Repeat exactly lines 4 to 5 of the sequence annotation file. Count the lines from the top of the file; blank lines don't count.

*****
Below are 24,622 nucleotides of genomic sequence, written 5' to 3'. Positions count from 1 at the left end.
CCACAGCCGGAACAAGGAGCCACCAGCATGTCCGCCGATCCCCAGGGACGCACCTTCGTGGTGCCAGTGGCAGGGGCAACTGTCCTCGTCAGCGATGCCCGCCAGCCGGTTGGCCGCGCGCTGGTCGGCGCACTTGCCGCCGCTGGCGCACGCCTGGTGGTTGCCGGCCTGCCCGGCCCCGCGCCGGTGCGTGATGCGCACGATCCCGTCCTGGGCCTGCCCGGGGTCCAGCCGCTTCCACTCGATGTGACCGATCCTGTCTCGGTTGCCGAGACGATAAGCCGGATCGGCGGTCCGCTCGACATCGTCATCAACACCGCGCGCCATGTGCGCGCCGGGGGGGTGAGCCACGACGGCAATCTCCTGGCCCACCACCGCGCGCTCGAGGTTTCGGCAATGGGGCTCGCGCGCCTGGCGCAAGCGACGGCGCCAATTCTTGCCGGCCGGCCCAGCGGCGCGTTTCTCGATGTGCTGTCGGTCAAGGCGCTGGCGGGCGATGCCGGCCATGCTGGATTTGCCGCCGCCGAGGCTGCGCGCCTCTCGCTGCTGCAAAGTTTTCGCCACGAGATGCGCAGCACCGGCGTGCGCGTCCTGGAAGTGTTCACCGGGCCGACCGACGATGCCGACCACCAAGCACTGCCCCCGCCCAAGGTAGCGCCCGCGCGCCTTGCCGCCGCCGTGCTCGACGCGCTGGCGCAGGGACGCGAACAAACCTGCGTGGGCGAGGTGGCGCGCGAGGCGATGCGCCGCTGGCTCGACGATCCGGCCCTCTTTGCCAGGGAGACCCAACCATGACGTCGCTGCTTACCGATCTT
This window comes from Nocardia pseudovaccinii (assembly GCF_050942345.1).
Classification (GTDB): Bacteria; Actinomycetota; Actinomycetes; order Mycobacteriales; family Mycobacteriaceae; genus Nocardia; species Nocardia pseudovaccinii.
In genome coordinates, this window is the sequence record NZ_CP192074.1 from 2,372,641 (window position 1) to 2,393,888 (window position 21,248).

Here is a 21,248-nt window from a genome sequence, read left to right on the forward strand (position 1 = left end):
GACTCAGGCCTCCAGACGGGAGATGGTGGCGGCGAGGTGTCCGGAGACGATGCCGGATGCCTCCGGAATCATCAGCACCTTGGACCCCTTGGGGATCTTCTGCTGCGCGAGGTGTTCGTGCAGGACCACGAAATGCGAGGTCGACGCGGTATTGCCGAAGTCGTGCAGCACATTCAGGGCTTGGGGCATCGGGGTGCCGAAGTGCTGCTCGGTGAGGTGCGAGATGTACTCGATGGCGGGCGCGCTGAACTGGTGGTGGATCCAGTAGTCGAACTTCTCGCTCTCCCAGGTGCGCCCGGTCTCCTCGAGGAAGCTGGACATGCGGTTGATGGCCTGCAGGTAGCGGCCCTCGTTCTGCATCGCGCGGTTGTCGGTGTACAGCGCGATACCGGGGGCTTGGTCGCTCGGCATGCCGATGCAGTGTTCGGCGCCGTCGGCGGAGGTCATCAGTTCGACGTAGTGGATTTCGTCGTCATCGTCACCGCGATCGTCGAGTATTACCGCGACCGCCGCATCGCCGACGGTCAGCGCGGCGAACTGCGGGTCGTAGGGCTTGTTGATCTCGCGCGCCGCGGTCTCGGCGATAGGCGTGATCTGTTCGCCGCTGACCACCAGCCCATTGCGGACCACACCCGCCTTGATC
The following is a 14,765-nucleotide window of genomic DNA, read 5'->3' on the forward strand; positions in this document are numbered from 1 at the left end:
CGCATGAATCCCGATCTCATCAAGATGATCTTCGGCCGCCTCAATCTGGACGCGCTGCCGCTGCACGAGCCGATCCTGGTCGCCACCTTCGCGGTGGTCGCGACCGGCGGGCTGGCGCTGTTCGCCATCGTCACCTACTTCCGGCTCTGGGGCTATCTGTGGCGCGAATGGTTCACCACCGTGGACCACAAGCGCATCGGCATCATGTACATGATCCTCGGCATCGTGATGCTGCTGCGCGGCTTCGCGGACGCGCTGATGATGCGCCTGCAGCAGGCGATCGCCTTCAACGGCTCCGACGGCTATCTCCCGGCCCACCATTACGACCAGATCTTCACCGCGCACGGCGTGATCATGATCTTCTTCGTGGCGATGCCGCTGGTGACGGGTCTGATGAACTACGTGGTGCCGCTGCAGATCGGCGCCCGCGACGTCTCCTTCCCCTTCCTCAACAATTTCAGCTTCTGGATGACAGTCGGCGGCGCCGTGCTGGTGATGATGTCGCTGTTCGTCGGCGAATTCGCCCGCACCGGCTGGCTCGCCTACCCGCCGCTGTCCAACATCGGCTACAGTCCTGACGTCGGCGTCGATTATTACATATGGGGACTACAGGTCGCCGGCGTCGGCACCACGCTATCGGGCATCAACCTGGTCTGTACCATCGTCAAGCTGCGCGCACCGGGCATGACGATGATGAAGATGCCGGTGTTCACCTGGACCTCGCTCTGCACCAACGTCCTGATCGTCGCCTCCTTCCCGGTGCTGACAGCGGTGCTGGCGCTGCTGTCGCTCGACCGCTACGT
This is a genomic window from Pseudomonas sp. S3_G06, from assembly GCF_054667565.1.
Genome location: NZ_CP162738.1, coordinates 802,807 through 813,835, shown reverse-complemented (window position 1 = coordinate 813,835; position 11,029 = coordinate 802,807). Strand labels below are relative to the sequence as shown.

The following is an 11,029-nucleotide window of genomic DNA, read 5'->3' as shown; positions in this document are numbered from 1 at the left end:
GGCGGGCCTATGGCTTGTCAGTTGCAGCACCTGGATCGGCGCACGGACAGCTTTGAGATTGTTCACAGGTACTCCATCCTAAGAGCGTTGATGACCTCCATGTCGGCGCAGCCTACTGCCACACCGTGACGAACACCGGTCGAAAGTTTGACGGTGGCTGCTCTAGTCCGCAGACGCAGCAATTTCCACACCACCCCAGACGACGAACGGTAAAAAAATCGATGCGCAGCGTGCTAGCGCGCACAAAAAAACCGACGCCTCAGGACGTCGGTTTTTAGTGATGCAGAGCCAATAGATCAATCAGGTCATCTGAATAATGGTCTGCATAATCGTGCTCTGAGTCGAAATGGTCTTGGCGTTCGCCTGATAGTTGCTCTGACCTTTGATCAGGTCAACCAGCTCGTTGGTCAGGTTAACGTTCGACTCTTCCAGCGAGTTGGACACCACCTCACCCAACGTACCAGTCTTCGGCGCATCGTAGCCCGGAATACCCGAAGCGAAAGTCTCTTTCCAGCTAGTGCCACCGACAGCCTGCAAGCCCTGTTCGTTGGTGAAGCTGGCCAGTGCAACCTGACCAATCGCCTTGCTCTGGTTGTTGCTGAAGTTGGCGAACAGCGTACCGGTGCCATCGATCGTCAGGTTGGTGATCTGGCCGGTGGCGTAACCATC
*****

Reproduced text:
Classification (GTDB): Bacteria; Actinomycetota; Actinomycetes; order Mycobacteriales; family Mycobacteriaceae; genus Nocardia; species Nocardia pseudovaccinii.
In genome coordinates, this window is the sequence record NZ_CP192074.1 from 2,372,641 (window position 1) to 2,393,888 (window position 21,248).